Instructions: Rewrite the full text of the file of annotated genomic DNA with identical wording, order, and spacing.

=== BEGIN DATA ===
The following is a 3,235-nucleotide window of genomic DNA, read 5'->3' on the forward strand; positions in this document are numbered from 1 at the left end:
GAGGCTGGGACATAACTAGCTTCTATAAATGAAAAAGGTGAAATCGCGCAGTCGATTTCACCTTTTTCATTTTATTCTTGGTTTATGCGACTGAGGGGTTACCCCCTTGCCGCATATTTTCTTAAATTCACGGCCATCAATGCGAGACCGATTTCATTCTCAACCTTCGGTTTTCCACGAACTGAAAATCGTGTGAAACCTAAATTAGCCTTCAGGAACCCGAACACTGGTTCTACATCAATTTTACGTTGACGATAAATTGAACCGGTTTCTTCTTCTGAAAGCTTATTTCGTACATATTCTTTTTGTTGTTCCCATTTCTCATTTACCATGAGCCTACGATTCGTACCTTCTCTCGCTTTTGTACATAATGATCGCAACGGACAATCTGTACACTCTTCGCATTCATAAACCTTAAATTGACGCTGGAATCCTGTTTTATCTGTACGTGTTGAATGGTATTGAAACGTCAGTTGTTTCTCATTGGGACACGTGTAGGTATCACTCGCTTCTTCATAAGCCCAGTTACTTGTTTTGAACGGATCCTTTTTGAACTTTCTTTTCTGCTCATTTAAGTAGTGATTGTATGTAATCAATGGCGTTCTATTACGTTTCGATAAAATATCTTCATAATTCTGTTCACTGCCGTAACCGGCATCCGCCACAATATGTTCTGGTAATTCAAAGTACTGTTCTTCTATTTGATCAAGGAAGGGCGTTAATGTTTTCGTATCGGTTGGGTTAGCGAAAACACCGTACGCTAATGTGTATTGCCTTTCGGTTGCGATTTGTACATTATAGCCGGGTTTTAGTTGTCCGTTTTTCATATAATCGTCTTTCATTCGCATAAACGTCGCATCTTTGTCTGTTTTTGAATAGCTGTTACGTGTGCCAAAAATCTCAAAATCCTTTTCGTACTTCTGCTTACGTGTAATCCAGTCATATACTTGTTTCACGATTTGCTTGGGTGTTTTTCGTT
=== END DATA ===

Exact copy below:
The following is a 3,235-nucleotide window of genomic DNA, read 5'->3' on the forward strand; positions in this document are numbered from 1 at the left end:
GAGGCTGGGACATAACTAGCTTCTATAAATGAAAAAGGTGAAATCGCGCAGTCGATTTCACCTTTTTCATTTTATTCTTGGTTTATGCGACTGAGGGGTTACCCCCTTGCCGCATATTTTCTTAAATTCACGGCCATCAATGCGAGACCGATTTCATTCTCAACCTTCGGTTTTCCACGAACTGAAAATCGTGTGAAACCTAAATTAGCCTTCAGGAACCCGAACACTGGTTCTACATCAATTTTACGTTGACGATAAATTGAACCGGTTTCTTCTTCTGAAAGCTTATTTCGTACATATTCTTTTTGTTGTTCCCATTTCTCATTTACCATGAGCCTACGATTCGTACCTTCTCTCGCTTTTGTACATAATGATCGCAACGGACAATCTGTACACTCTTCGCATTCATAAACCTTAAATTGACGCTGGAATCCTGTTTTATCTGTACGTGTTGAATGGTATTGAAACGTCAGTTGTTTCTCATTGGGACACGTGTAGGTATCACTCGCTTCTTCATAAGCCCAGTTACTTGTTTTGAACGGATCCTTTTTGAACTTTCTTTTCTGCTCATTTAAGTAGTGATTGTATGTAATCAATGGCGTTCTATTACGTTTCGATAAAATATCTTCATAATTCTGTTCACTGCCGTAACCGGCATCCGCCACAATATGTTCTGGTAATTCAAAGTACTGTTCTTCTATTTGATCAAGGAAGGGCGTTAATGTTTTCGTATCGGTTGGGTTAGCGAAAACACCGTACGCTAATGTGTATTGCCTTTCGGTTGCGATTTGTACATTATAGCCGGGTTTTAGTTGTCCGTTTTTCATATAATCGTCTTTCATTCGCATAAACGTCGCATCTTTGTCTGTTTTTGAATAGCTGTTACGTGTGCCAAAAATCTCAAAATCCTTTTCGTACTTCTGCTTACGTGTAATCCAGTCATATACTTGTTTCACGATTTGCTTGGGTGTTTTTCGTT